Joseph Akanuwe presents doctoral research on cancer detection at early diagnosis research conference

JosephJoseph Akanuwe, research assistant at CaHRU, recently attended the Cancer Research UK’s Fourth Biennial Early Diagnosis Research Conference on 23rd and 24th February 2017 in London. Joseph whose abstract was selected for a poster presentation was awarded a bursary to attend the conference. As part of an Early Career Researcher programme, Joseph was also invited to make a PechaKucha (3 minute) oral presentation of his work on early detection of cancer risk in primary care using QCancer, a novel cancer risk assessment tool.

crukedApart from providing an opportunity for Joseph to explain his work to other researchers, policy makers and practitioners with interest in early diagnosis of cancer, the conference included a wide range of speakers from various fields, with a potential for making a significant difference to the field of early diagnosis research and a positive impact for patients. The conference materials including posters, papers/abstracts, conference photos and film will soon be available at the Cancer Research UK website.

Overall, the conference presented an opportunity to share, learn, network and understand the latest developments in early diagnosis research.

By Joseph Akanuwe

Presentation at GP educator conference and bursary award for doctoral study on early cancer diagnosis

BJoseph Akanuwe, doctoral student at CaHRU, was recently invited to present a workshop with Dr Sharon Black (both pictured below) at a regional primary educator’s conference organised by Health Education East Midlands at the Eastgate Hotel on 14 January 2016. Joseph who is a full time PhD student with CaHRU, continues to work as a nurse to support his studies which are supervised by Prof Niro Siriwardena, Dr Black and Prof Sara Owen.

joseph and sharon 1The workshop entitled ‘Estimating and Communicating Cancer risk in the GP Consultation’ was based on his work reviewing the literature around use of cancer risk assessment tools and a series of interviews of primary care practitioners and service users on their perceptions of risk assessment using a novel risk tool (Qcancer) and how this might be used in the primary care consultation. Participants discussed the implications for GPs of using Qcancer to quantify cancer risk; the potential uses of QCancer in the consultation; what communication issues might arise when using Qcancer; and the potential challenges to using QCancer in routine general practice. The workshop raised issues about communicating risk in general practice participants found the discussion of potential advantages and disadvantages of using Qcancer.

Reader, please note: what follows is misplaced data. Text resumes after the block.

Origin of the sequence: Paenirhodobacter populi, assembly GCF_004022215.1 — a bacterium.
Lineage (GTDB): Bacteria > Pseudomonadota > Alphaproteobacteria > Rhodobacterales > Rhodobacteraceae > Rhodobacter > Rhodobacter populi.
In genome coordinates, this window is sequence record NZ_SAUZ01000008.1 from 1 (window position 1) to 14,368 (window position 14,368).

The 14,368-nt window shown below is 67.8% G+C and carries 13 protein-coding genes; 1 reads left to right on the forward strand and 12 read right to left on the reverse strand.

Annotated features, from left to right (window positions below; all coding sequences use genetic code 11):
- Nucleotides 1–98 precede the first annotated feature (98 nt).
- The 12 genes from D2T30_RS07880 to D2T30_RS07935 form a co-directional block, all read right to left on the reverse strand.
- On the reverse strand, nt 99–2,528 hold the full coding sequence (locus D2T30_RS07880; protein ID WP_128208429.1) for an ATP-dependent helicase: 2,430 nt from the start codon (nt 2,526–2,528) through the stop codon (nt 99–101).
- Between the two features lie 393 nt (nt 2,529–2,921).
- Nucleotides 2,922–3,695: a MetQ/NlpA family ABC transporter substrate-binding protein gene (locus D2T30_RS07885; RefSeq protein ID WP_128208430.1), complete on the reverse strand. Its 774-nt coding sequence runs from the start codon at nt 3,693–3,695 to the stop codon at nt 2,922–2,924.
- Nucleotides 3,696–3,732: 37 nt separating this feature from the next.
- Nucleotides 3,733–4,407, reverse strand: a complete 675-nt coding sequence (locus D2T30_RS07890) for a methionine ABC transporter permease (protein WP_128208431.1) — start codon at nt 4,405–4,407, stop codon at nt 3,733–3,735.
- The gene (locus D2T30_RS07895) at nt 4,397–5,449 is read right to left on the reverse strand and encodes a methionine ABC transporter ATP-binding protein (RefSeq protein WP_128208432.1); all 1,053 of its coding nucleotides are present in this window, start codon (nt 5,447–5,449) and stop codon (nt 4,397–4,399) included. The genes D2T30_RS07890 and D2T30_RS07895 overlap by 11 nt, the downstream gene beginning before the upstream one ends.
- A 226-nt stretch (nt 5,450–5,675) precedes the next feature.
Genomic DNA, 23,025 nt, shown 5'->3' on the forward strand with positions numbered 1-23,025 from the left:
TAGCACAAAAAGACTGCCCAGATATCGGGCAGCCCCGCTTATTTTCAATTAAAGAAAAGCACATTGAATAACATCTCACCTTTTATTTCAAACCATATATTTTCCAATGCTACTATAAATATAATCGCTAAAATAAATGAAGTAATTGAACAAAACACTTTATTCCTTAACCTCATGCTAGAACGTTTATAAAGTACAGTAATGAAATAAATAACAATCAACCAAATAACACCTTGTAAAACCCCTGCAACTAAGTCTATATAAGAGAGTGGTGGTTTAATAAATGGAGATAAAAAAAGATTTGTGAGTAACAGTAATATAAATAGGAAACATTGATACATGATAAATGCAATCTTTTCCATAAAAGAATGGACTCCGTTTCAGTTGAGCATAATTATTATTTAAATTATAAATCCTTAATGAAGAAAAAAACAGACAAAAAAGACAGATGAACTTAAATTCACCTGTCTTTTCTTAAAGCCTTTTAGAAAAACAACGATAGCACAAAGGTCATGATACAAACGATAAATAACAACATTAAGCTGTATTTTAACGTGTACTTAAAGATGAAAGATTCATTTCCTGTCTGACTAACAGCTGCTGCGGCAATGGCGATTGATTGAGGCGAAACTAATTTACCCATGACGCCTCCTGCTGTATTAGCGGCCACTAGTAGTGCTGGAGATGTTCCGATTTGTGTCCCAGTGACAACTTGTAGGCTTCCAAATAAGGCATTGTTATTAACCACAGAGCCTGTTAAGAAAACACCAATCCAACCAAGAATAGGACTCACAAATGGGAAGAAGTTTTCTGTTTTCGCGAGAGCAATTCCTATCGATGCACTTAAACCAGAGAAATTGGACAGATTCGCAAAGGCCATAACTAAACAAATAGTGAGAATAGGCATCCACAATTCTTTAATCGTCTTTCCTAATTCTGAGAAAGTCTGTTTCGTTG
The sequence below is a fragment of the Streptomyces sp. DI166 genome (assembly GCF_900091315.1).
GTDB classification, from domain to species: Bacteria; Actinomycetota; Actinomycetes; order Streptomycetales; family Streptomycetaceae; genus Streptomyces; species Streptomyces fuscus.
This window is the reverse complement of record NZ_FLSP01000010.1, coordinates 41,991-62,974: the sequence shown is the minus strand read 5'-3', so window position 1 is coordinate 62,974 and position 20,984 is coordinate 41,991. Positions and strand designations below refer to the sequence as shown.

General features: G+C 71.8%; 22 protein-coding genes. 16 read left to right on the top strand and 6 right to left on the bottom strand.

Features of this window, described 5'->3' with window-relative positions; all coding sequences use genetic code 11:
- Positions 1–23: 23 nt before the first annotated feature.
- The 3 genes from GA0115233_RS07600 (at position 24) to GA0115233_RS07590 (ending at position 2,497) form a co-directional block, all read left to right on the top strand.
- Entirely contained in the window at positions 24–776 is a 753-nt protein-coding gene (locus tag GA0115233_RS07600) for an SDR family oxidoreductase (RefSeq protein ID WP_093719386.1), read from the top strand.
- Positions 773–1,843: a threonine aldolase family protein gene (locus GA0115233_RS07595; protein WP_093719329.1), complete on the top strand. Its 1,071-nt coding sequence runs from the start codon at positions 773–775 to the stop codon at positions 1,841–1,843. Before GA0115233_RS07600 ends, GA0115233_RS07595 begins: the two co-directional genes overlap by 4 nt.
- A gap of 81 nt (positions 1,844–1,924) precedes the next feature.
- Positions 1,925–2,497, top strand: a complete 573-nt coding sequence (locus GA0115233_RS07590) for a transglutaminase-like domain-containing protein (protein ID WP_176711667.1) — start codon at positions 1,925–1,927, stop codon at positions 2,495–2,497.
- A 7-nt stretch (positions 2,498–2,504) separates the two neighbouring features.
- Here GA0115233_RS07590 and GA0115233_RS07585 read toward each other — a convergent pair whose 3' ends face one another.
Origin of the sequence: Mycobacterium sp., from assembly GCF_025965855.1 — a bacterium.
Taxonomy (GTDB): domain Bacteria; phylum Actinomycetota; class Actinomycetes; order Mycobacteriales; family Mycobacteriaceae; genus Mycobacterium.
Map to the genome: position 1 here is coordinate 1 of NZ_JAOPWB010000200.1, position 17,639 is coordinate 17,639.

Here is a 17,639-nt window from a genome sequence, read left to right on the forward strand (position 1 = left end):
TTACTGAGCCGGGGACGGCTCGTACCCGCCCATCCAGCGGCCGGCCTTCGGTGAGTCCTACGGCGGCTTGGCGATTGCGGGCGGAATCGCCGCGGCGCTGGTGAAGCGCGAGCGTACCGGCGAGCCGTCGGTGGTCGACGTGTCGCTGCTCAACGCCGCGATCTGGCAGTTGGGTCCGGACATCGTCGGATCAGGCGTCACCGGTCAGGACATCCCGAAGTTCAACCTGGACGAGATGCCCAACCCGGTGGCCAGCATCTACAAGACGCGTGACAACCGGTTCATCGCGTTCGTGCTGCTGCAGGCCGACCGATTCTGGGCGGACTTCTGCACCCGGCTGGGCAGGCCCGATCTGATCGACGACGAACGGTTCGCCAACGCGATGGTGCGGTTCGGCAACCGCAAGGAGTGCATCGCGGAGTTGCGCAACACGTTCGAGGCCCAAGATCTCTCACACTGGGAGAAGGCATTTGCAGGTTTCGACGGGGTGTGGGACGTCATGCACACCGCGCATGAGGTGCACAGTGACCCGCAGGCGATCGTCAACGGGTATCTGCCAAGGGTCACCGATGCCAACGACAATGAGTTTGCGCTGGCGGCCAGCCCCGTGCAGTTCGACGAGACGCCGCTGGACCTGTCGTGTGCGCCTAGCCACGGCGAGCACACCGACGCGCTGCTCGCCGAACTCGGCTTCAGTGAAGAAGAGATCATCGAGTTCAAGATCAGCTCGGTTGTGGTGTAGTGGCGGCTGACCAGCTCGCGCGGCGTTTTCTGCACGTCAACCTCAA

BJoseph also presented findings of a qualitative study involving semi-structured interviews and focus groups of 19 service users and 17 practitioners on cancer risk estimation and communication. The results of the workshop will contribute to validation of the research findings.¬†Joseph has also been invited to present his most recent study, ‘Patient and practitioner perspectives of QCancer use in primary care consultations’ at the Trent Regional SAPC conference in Leicester in March 2016. His work was recently recognised through a bursary awarded by a member of the University Court to support his studies.